In a recent blog, my colleague, Pete Downing, described how to leverage one of XenDesktop’s Local Modes, XenClient Enterprise, to migrate users off of Windows XP given its impending end of life early next year. If you are considering such a move, you’ve got the option to move your users either to Windows 7 or Windows 8 running as a guest VM on XenClient. We’ve supported Windows 7 for a while so, in this blog, I’ll highlight the capabilities of Windows 8 and 8.1.

Microsoft introduced Windows 8 in the fourth quarter of 2012 as an essential component of their mobility strategy. XenClient is a core component of XenDesktop and is a key pillar to Citrix’ enablement of mobile workstyles as well. Bringing XenClient and Windows 8 together provides a perfect complement enabling IT to centrally manage and update the Windows 8 image in the data center while giving users the power of local compute when offline.

The following features, introduced in XenClient 4.5 and XenClient 5, enable Windows 8 and touch-enabled desktops, laptops and all-in-ones:

  • XenClient paravirtualization tools for Windows 8 for enhanced in-guest performance
  • Windows 8 WDDM driver for improved 2D graphics performance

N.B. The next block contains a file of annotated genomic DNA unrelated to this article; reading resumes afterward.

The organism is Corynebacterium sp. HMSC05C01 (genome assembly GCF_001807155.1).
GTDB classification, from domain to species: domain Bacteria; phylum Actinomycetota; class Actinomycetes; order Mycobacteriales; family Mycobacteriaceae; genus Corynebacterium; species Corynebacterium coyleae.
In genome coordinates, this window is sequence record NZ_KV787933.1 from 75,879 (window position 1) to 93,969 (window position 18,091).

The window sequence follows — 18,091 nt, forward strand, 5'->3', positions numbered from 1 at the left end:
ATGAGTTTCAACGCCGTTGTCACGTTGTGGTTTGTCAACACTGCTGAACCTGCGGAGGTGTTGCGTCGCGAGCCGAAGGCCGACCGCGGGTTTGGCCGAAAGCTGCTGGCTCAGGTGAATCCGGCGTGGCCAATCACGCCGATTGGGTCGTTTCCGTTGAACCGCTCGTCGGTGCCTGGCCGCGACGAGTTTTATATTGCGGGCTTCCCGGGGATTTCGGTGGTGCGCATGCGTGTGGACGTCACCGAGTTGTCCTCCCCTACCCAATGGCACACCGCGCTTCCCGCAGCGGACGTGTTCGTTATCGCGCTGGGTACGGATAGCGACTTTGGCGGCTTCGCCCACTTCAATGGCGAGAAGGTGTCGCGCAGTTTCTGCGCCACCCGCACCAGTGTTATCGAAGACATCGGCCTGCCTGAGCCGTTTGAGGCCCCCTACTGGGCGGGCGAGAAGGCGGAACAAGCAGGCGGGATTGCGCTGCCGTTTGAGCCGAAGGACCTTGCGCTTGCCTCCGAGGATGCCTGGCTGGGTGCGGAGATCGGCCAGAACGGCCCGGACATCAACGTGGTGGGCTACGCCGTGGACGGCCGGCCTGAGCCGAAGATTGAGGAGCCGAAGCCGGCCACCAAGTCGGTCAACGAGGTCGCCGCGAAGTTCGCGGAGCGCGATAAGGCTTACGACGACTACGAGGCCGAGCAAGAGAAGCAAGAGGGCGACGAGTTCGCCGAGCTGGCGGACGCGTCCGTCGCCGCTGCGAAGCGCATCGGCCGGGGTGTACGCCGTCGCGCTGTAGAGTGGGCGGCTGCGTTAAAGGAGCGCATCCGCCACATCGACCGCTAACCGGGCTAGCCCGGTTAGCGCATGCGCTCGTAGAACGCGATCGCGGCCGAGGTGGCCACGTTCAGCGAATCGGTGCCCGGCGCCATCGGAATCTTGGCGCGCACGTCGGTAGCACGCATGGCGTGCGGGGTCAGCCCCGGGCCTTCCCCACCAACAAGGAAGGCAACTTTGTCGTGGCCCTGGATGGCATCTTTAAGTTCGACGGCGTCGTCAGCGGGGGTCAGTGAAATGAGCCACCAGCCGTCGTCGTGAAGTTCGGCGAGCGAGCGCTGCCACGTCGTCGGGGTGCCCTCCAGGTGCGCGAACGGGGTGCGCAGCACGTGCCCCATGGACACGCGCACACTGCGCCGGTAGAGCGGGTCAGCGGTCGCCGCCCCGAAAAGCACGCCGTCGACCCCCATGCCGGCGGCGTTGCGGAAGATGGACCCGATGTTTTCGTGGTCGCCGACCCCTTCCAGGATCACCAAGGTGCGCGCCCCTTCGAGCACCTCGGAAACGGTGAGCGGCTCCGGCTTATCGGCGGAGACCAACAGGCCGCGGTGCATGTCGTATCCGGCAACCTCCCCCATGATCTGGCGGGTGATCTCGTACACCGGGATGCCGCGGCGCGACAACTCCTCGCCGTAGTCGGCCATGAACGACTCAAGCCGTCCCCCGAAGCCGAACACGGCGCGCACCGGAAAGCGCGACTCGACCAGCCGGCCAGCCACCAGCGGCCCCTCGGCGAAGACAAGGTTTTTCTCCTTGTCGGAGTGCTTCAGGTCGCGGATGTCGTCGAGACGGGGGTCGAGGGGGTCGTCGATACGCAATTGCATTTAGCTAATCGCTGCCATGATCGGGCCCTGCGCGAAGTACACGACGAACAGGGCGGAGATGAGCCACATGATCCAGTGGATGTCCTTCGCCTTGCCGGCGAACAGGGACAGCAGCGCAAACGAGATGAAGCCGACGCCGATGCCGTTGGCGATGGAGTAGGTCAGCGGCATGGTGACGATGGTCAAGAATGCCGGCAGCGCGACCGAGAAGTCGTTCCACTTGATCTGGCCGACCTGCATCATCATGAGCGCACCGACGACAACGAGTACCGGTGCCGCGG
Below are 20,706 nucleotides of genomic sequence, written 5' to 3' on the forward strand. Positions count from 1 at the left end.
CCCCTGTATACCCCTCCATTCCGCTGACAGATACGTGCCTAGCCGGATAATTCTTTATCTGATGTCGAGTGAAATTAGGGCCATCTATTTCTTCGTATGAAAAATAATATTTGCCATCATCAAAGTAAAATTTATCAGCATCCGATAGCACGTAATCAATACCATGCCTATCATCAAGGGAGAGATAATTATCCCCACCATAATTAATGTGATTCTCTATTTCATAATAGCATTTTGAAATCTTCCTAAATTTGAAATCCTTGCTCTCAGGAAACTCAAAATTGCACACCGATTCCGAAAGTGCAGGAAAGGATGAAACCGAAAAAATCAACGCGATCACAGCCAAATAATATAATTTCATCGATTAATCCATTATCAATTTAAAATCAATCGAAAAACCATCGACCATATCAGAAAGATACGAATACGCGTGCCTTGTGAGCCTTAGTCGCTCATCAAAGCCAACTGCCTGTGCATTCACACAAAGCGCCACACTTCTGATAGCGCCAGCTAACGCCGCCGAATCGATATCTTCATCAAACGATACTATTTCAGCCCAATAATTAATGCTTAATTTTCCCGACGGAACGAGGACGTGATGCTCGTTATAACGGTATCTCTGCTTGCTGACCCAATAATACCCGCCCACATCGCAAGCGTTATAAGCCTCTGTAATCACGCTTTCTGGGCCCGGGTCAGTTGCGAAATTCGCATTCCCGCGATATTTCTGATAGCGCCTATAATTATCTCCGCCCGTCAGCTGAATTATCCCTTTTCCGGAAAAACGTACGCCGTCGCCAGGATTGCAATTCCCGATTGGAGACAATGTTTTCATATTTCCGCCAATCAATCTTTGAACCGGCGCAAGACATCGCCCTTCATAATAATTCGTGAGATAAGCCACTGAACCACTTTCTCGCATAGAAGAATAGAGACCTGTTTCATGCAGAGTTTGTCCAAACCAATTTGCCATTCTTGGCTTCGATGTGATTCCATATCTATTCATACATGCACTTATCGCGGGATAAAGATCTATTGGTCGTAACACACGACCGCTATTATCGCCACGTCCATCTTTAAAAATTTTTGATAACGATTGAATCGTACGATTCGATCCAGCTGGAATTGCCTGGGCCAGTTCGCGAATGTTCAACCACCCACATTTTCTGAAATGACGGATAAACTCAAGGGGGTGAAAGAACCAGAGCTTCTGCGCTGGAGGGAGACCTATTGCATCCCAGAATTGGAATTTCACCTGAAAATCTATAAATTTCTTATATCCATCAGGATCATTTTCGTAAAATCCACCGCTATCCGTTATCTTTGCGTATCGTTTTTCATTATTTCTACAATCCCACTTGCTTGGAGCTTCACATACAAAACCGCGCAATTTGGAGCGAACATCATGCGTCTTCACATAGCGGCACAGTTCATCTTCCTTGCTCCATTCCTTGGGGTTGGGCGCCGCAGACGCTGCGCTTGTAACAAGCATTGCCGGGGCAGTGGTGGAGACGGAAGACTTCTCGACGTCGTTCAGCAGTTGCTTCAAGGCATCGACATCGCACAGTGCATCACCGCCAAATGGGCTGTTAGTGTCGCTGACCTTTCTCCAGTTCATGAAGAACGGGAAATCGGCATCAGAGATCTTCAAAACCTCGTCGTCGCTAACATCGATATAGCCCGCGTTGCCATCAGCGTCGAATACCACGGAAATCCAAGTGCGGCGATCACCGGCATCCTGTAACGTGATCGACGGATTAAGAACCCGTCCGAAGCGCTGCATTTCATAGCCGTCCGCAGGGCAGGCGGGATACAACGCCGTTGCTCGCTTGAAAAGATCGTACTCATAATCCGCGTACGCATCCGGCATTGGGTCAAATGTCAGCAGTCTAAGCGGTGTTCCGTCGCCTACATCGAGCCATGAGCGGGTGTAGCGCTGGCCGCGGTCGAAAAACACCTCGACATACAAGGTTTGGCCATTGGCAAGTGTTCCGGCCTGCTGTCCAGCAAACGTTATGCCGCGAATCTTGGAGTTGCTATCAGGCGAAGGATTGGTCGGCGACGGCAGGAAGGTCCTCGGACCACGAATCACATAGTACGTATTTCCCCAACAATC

• A full range of native device resolution capabilities
  • Dual monitor support for maximum productivity
  • In-guest multi-touch/gesture support for one VM by assigning the USB touch device to the VM
  • Image mode support for Personal vDisk (PvD), Shared and Custom images, delivered and managed by the Synchronizer to the XenClient platform

So, if you’re looking to deploy or even just evaluate Windows 8, we invite you to try it on XenClient as a managed guest virtual machine. We’d like to hear your feedback regarding your timelines for Windows 8 deployment within your organization and on what devices you’re deploying it. And here’s a XenClient hardware compatibility list to help you get started.

Join the conversation by connecting with the Citrix XenClient team online!